The Seoul High Court, recently, ruled that the transfer of an employee from the position of vice president of a security guard company to the position of Supervisor of an apartment complex managed by the security guard company does not equate to an "unreasonable transfer" if the transfer was necessary because of "human resources or management necessity."
Mr. Choi was dismissed by a security guard company for, among other things, allegations of accepting bribes. The Korean Labor Commission ruled that the firing was a wrongful dismissal and ordered Mr. Choi to be reinstated. During the period of Mr. Choi's termination, the company reorganized and eliminated Mr. Choi's vice president position within the company.
Upon Mr. Choi's return to work he was ordered to be a Supervisor within an apartment complex. The company, however, maintained the same pay and retirement age as his previous job.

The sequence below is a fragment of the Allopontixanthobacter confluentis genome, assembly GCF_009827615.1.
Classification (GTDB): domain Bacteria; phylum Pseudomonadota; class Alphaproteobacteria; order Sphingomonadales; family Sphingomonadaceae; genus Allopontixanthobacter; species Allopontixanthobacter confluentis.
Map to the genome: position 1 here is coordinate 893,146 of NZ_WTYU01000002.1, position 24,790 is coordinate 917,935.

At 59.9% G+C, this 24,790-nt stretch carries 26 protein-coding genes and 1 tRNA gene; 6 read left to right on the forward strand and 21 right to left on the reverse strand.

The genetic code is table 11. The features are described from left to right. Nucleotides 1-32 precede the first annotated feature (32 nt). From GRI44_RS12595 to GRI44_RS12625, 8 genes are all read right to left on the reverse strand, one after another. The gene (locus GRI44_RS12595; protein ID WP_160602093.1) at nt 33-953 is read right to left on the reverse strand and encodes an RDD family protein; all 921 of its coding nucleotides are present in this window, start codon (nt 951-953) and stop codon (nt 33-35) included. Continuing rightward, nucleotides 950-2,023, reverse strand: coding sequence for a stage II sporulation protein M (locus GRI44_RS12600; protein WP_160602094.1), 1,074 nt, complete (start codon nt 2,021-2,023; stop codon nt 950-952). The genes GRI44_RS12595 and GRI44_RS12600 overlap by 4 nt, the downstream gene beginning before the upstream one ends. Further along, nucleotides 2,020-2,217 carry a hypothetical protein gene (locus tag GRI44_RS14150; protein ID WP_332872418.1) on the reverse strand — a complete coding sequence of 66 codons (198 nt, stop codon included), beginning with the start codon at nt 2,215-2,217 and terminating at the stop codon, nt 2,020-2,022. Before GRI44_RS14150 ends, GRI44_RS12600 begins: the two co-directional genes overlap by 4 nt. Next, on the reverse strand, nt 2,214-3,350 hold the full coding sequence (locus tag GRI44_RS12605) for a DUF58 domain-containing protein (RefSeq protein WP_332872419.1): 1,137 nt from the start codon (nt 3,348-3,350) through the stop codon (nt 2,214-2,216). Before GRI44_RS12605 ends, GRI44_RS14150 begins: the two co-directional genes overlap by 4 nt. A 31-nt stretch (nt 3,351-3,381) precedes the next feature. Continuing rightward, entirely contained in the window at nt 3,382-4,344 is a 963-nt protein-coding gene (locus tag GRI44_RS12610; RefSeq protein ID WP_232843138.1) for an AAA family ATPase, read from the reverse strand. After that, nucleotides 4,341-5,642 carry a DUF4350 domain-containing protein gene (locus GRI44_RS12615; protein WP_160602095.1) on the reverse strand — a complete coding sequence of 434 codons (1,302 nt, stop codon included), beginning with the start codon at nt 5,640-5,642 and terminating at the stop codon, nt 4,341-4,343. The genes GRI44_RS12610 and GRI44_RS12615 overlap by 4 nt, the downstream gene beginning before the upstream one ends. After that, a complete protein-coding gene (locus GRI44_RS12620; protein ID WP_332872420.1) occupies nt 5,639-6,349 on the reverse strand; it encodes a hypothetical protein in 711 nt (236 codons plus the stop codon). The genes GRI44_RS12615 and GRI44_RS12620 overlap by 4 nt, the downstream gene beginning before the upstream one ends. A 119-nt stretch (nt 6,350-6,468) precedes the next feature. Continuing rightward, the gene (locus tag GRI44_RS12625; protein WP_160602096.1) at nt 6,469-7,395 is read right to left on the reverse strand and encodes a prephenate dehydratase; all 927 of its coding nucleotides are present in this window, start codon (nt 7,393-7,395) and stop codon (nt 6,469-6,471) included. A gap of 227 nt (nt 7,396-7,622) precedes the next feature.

In ruling in favor of the company the Seoul High Court opined that: "It seems like a necessity in line with the company's human resources or managerial needs. . . In accordance with the employment rules, the new position does not guarantee the same level of wages and the retirement age of the former position, which is 62 years. But, Choi would not be disadvantaged in life with the new position because the company promised to maintain the previous salary and the same retirement age."
The decision may make it easier for employers to transfer employees to less desirable positions in a company.
Sean Hayes may be contacted at: SeanHayes@ipglegal.com.
Sean Hayes is co-chair of the Korea Practice Team at IPG Legal. He is the first non-Korean attorney to have worked for the Korean court system (Constitutional Court of Korea) and one of the first non-Koreans to be a regular member of a Korean law faculty.
Sean is ranked, for Korea, as one of only two non-Korean lawyers as a Top Attorney by AsiaLaw.
Sean's profile may be found at: Sean C. Hayes
Transfer of Employee in Korea to Lower Position in Company May not be Wrongful Termination: Seoul High Court Precedence